Storing data has been one of the most common issues of humanity, and it’s amazing how we’ve progressed so far.
Now we have devices that can store data faster and easier, from cassettes and video tapes to compact disks and flash drives. But the most prized of all these storage devices are the HDDs (Hard Disk Drives) and SDDs (Solid State Drives), this is going to help you know which is better for you.
If you already know the answer and are looking to swap out your HDD get in contact with us and we’ll get you up and running asap!
But the most prized of all these storage devices are the HDDs (Hard Disk Drives) and SDDs (Solid State Drives), and this article is going to help you know which is better for you.
Before anything else, you should first understand how each device works – along with its advantages and disadvantages:
What’s a Hard Disk Drive?
Hard disk drive (HDD), or hard drive for short, is one of the most successful and commonly used storage devices for computers – even today, that PC you’re using is almost certainly equipped with one. Surprisingly, this storage device has been with us since 1956 (thanks to IBM), which is about 61 years old and still kicking.
An HDD stores and reads information by changing the magnetic fields on its rotating platter – quite similar to how an old record player works. It uses an armature that floats nanometres above these rotating plates. The writing and reading speed of an HDD – its general performance – depends on how fast its platter spins. Today, most hard drives installed on laptop and desktop computers are at 5,400 to 7,200 RPM (revolutions per minute). Some high-performance computing drives and ones that are used as servers reach up to 15,000 RPM and sometimes even higher.
Today, most hard drives installed on laptop and desktop computers are at 5,400 to 7,200 RPM (revolutions per minute). Some high-performance computing drives and ones that are used as servers reach up to 15,000 RPM and sometimes even higher.
Of course, one of the best things about old yet still-in-use technology is the price, it’s inexpensive yet provides the functions you need. Furthermore, there are a lot of companies manufacturing HDDs with different specs and capacity. This diversity allows you to pick which drive suits you best. Lastly, since it’s cost-efficient and is still a major component of almost every working computer today, upgrades are never-ending. In a nutshell, it’s a promising storage device that gets better each year without any significant price increase to worry about.
Even with all the goodies you’ve read so far about HDDs, there are still a few cons to consider. As mentioned above, these storage devices store your data in its rotating platters.
Our point is that it’s mechanical – it has moving parts.
That means it will generate heat and friction, which is the leading cause of deterioration so expecting it to last a lifetime would be unrealistic.
It also requires more energy compared to other storage devices.
What’s a Solid State Drive?
On the other hand, we have the solid state drive (SDD), which is currently the leading technological storage device. It’s not difficult to understand what it is as almost all of us are, in fact, using it on a daily basis. How’s that? Well, an SDD is just a larger and more refined version of a memory stick or flash drive.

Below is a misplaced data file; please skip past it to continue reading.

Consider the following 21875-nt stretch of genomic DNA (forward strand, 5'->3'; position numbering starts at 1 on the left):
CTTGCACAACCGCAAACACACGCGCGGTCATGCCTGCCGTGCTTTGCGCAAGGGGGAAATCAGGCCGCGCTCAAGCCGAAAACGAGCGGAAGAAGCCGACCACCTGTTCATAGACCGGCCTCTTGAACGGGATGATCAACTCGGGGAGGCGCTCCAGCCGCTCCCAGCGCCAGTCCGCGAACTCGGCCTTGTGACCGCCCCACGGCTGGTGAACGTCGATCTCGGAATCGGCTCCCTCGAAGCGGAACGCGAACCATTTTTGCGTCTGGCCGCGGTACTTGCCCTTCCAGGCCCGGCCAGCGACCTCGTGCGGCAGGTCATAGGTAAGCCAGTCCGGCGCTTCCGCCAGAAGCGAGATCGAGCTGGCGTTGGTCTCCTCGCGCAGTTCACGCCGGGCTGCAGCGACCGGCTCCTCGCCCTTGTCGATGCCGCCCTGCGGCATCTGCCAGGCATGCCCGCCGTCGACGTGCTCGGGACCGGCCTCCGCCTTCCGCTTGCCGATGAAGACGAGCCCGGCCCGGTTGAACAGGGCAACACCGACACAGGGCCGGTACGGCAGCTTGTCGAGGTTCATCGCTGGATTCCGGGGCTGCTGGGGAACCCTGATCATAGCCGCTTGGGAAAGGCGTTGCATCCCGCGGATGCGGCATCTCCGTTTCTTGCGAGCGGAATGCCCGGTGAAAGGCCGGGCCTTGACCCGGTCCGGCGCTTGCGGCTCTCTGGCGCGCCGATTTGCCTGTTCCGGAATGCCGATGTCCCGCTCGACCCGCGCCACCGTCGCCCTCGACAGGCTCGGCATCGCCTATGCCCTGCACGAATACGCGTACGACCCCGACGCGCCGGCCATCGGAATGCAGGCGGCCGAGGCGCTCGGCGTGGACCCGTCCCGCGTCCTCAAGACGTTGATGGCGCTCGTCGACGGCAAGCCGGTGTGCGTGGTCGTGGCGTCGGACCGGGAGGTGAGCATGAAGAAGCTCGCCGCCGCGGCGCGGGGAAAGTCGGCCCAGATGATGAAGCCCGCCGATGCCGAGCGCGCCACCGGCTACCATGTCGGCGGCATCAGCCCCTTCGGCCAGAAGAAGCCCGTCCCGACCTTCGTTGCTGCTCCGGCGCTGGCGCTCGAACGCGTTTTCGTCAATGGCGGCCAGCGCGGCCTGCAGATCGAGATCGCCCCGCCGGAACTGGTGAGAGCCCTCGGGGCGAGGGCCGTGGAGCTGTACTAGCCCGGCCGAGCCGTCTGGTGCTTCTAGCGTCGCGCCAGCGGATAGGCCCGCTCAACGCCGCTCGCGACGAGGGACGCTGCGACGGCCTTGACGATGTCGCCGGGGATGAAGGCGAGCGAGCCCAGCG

However, an SDD is designed to function just as the same as an HDD – the only difference is that, unlike a hard drive that has moving parts, a solid state drive has none. Basically, it’s not mechanical, and it’s more compact than a hard drive.
First of all, an SDD’s sharpest edge is its incredible speed at storing and reading memory. It can save data by 200 to 550 MB/s (megabytes per second), which is four to five times faster than the average HDD. Because of that, computers using a solid state drive have a quicker bootup time – 10 to 13 seconds in most cases. When compared to those that use HDDs, a start-up typically takes about a minute or two. This advantage also applies when opening apps that are installed on an SDD.
Of course, even if a solid state drive does seem to have the upper hand, it still has its drawbacks. The biggest disadvantage is its price. It is expensive. Here’s an accurate comparison: a regular one terabyte (1TB) HDD can be purchased for $60 while a one terabyte SDD is about $320. Furthermore, the maximum data storage capacity of a state drive is still very limited to about one terabyte, unlike hard drives that can now reach up to 10 terabytes.
So, Which Is Better?
Based on the info above, it is clear that an SSD is dominating in terms of performance. So, should we conclude that a solid state drive is better than a hard disk drive? Well, the answer is: “it depends.” Each of us has different needs – it doesn’t mean that if one person requires a fast computer, all others should, too.
Consider that when it comes to storage, speed isn’t everything. There are also others who’ll require more space, and that’s where an HDD outshines an SSD. Here’s a quick guide to help you know which suits you best:
Hard Disk Drive Is Best When
- You need a lot of storage capacity – best for individuals who like to store photos and videos (Shouldn’t be with cloud storage though)
- You won’t be using your computer for gaming or booting up heavy programs (take note that your computer can still run both)
- You only use your PC for surfing the internet or for work
Solid State Drive Is Best When
- You won’t be saving much data on disk.
- You want your computer to boot up and perform faster.
In fact, our techs at MYCS do recommend that everyone gets SSD’s with their availability currently. We upgrade people’s desktops and laptops every week with varying SSD sizes. Feel free to shoot us a message or give us a call and we’ll gladly help you setup with a SSD for your laptop or desktop in no time at all!